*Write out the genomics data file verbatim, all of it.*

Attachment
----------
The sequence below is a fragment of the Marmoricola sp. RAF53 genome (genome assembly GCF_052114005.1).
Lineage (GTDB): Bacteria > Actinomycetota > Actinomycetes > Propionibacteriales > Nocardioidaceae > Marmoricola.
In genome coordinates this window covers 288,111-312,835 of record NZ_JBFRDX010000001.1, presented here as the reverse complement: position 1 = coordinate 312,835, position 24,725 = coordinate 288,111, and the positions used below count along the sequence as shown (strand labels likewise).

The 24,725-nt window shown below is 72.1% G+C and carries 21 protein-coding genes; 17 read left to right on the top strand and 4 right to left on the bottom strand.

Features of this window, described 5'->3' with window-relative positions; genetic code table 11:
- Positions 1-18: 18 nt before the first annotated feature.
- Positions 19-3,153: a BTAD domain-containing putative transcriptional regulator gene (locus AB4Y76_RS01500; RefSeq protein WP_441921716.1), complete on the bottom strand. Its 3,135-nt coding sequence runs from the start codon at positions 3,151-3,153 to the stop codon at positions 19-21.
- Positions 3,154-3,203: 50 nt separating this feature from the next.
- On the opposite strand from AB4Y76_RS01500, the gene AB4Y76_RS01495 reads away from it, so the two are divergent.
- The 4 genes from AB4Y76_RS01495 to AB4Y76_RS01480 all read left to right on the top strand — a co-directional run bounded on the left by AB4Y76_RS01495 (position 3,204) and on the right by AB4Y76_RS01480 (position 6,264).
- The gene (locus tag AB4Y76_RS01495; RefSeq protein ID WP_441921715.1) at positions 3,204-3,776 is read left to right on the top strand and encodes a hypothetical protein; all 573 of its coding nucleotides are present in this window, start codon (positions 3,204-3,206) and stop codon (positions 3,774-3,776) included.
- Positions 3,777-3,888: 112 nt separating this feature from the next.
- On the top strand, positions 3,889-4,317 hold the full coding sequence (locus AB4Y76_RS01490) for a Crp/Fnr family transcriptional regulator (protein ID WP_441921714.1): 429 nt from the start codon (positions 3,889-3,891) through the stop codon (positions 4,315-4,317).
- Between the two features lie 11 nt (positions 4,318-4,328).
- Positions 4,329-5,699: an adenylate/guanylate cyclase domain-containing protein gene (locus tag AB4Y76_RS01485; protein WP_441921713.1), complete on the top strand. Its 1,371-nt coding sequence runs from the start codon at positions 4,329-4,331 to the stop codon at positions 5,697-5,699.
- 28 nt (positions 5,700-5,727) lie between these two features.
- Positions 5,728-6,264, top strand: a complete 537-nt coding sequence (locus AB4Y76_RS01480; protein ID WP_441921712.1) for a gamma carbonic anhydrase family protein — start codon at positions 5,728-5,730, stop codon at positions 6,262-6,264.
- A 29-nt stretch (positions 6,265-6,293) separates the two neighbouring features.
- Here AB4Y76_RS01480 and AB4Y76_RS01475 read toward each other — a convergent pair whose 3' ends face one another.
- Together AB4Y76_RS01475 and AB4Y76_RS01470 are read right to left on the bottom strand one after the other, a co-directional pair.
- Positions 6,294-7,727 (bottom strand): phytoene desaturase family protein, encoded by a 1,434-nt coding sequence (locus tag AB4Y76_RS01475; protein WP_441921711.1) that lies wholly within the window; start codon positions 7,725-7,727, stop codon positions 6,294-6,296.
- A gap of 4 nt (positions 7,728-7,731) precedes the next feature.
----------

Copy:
The sequence below is a fragment of the Marmoricola sp. RAF53 genome (genome assembly GCF_052114005.1).
Lineage (GTDB): Bacteria > Actinomycetota > Actinomycetes > Propionibacteriales > Nocardioidaceae > Marmoricola.
In genome coordinates this window covers 288,111-312,835 of record NZ_JBFRDX010000001.1, presented here as the reverse complement: position 1 = coordinate 312,835, position 24,725 = coordinate 288,111, and the positions used below count along the sequence as shown (strand labels likewise).

The 24,725-nt window shown below is 72.1% G+C and carries 21 protein-coding genes; 17 read left to right on the top strand and 4 right to left on the bottom strand.

Features of this window, described 5'->3' with window-relative positions; genetic code table 11:
- Positions 1-18: 18 nt before the first annotated feature.
- Positions 19-3,153: a BTAD domain-containing putative transcriptional regulator gene (locus AB4Y76_RS01500; RefSeq protein WP_441921716.1), complete on the bottom strand. Its 3,135-nt coding sequence runs from the start codon at positions 3,151-3,153 to the stop codon at positions 19-21.
- Positions 3,154-3,203: 50 nt separating this feature from the next.
- On the opposite strand from AB4Y76_RS01500, the gene AB4Y76_RS01495 reads away from it, so the two are divergent.
- The 4 genes from AB4Y76_RS01495 to AB4Y76_RS01480 all read left to right on the top strand — a co-directional run bounded on the left by AB4Y76_RS01495 (position 3,204) and on the right by AB4Y76_RS01480 (position 6,264).
- The gene (locus tag AB4Y76_RS01495; RefSeq protein ID WP_441921715.1) at positions 3,204-3,776 is read left to right on the top strand and encodes a hypothetical protein; all 573 of its coding nucleotides are present in this window, start codon (positions 3,204-3,206) and stop codon (positions 3,774-3,776) included.
- Positions 3,777-3,888: 112 nt separating this feature from the next.
- On the top strand, positions 3,889-4,317 hold the full coding sequence (locus AB4Y76_RS01490) for a Crp/Fnr family transcriptional regulator (protein ID WP_441921714.1): 429 nt from the start codon (positions 3,889-3,891) through the stop codon (positions 4,315-4,317).
- Between the two features lie 11 nt (positions 4,318-4,328).
- Positions 4,329-5,699: an adenylate/guanylate cyclase domain-containing protein gene (locus tag AB4Y76_RS01485; protein WP_441921713.1), complete on the top strand. Its 1,371-nt coding sequence runs from the start codon at positions 4,329-4,331 to the stop codon at positions 5,697-5,699.
- 28 nt (positions 5,700-5,727) lie between these two features.
- Positions 5,728-6,264, top strand: a complete 537-nt coding sequence (locus AB4Y76_RS01480; protein ID WP_441921712.1) for a gamma carbonic anhydrase family protein — start codon at positions 5,728-5,730, stop codon at positions 6,262-6,264.
- A 29-nt stretch (positions 6,265-6,293) separates the two neighbouring features.
- Here AB4Y76_RS01480 and AB4Y76_RS01475 read toward each other — a convergent pair whose 3' ends face one another.
- Together AB4Y76_RS01475 and AB4Y76_RS01470 are read right to left on the bottom strand one after the other, a co-directional pair.
- Positions 6,294-7,727 (bottom strand): phytoene desaturase family protein, encoded by a 1,434-nt coding sequence (locus tag AB4Y76_RS01475; protein WP_441921711.1) that lies wholly within the window; start codon positions 7,725-7,727, stop codon positions 6,294-6,296.
- A gap of 4 nt (positions 7,728-7,731) precedes the next feature.